For example, “…for cognitive strategies to be learned, there must be a chance to practice developing new solutions to problems; to learn attitudes, the learner must be exposed to a credible role model or persuasive arguments” (Culatta, 2013). In identifying the categories of learned capabilities, Gagne was able apply this information to the planning of instruction. It is important to understand the various ways in which people learn prior to planning instruction. In understanding what learning is and how learning is engaged will provide the instructor the necessary information he/she needs to address all levels of learning.
This is where Gagne’s Nine Events come into play. Each step within this model creates opportunity for the instructor to incorporate various learning methods that cover all learning types. Gagne understood that having knowledge of the learning process as well as the analysis of human tasks would be essential to designing instruction. Understanding learning and the ways in which people learn is crucial when designing an instruction plan because the instructor must know the various ways in which people learn.
It is recognized that there is information far beyond what has been mentioned in this paper that accompanies the development of the Nine Events of Instruction. However, this paper serves to identify the underlying meaning of learning and how knowing what learning is, in all aspects, is important to understanding the Nine Events of Instruction. Though Gagne’s Nine Events have been specifically designed for creating instructional programs, its functions can easily be used elsewhere. As a graduate student in the Communications program I am exploring all areas of communication and hope to one day work within the Public Relations field.
During my examination of Gagne’s Nine Events it was easy for me to connect his series of events for instruction to those conducted in Public Relations. While they differ in many aspects, it seemed that a variety of steps within the events of instruction could be used when developing and conducting a Public Relations campaign. Which brings me to why I chose to focus on this particular topic from our formal training discussions. Not only have we utilized Gagne’s Nine Events, on more than one account, but I have also found great interest in its functions and similarities to what I hope to be doing in the future.
Designing a Public Relations campaign for a client or an organization involves a series of steps, which are general in nature but become more specific depending on the organization or client in which you are working with. Public Relations practitioners, from the start, need to understand their client in their entirety. This involves extensive research on the client, ranging from financials to previous campaigns and employee information. I would link this stage to the Stimulate Recall of Prior Learning step in Gagne’s Nine Events because it involves getting the client to recall information on their business or organization.
Ultimately, they are recalling what they do and what they have done in order to determine what needs to be done, which ties into the objective. Public Relations practitioners also need to become well aware of who their clients audience is. Once they have determined this they need to come up with a way in which they will gain the audience’s attention, just as Gagne proposes in his Nine Events. This is often done through the use of celebrities or community leaders. Assessing performance, too, can be linked to that of what a Public Relations practitioner does.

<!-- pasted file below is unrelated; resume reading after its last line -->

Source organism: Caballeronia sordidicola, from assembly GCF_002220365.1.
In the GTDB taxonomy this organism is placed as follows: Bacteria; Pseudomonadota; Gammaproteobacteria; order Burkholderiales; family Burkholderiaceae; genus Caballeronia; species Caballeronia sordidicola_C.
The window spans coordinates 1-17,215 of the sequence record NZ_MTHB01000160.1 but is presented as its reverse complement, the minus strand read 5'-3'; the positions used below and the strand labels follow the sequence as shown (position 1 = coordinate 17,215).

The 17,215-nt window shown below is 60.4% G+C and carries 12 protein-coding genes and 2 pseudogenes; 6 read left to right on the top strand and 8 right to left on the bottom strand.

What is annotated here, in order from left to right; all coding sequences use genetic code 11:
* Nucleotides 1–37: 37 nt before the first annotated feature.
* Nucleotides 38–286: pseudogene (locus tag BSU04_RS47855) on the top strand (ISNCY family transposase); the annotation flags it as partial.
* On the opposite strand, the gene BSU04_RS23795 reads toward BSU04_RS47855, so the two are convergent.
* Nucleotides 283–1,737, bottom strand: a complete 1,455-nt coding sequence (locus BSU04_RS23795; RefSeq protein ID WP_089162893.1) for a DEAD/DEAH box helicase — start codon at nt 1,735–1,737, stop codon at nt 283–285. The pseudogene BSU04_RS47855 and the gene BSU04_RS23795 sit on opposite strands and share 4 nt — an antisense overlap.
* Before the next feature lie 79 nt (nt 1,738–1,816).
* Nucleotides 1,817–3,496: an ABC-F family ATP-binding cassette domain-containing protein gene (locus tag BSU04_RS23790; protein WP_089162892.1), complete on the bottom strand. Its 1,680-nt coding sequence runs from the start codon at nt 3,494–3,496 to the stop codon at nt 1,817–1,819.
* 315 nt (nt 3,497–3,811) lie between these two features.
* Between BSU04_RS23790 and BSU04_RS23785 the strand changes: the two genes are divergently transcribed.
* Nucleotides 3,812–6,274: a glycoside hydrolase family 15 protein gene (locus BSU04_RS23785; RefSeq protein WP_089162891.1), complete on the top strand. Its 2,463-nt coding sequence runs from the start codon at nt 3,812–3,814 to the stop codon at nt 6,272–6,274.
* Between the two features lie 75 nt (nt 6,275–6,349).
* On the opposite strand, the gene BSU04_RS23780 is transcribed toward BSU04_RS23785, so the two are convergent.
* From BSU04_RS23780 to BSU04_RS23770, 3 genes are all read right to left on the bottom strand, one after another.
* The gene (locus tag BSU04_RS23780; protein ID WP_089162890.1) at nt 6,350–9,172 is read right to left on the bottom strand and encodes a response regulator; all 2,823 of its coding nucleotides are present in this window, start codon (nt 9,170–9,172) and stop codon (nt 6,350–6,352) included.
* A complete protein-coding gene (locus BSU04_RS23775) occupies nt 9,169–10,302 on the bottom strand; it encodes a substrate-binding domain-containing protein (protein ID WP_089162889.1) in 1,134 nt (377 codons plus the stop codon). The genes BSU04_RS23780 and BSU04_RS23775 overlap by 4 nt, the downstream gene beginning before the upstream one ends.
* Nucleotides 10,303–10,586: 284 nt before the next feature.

Though they are not testing a person on what has been learned, they are gathering results on what they have done which assesses their performance throughout the campaign and tells them whether or not the campaign was successful. To determine success, results are measured, quantitatively or qualitatively, and compared to the objectives. Lastly, the Enhance Retention and Transfer step in Gagne’s Nine Events can be compared to Public Relations in that they both serve to inform the individual about how the information given to them will affect them and why t is necessary to know the information. The work Robert Gagne produced throughout his lifetime has been heavily used in instructional design and training. Best known for his book, The Conditions of Learning, Gagne provided an in-depth examination of learning in all aspects of its meaning. This book served as a foundation for the creation of the Nine Events of Instruction which attends to the idea that there are many different learning levels, all of which require different instructional methods.
In identifying the categories of learning, Gagne was able to produce an instructional model that allows instructors to engage in a variety of techniques to meet the needs of all learners. Though Gagne’s Nine Events of Instruction were created for instructional design and training purposes, I have found many similarities between his approach and the work a Public Relations practitioner produces. In recognizing these similarities I was interested in learning how the Nine Events of Instruction came to be. Knowing what learning is, in all aspects, is essential to creating an instruction plan.
References Gagne, Robert, M. (1977). The Conditions of Learning (3rd ed. ). New York, NY: Holt, Rinehart and Winston Inc. Zhu, P. , & StAmant, K. (2010). An applicaton of Robert Gagne’s nine events of instruction to the teaching of website localization. Journal of Technical Writing and Communication. Retrieved from, http://ezproxy. ithaca. edu:2048/login? url=http://search. proquest. com/docview/633019743? accountid=11644 Culatta, Richard. (2013). Conditions of Learning (Robert Gagne). Instructional Design. Retrieved from, http://www. instructionaldesign. org/theories/conditions-learning. html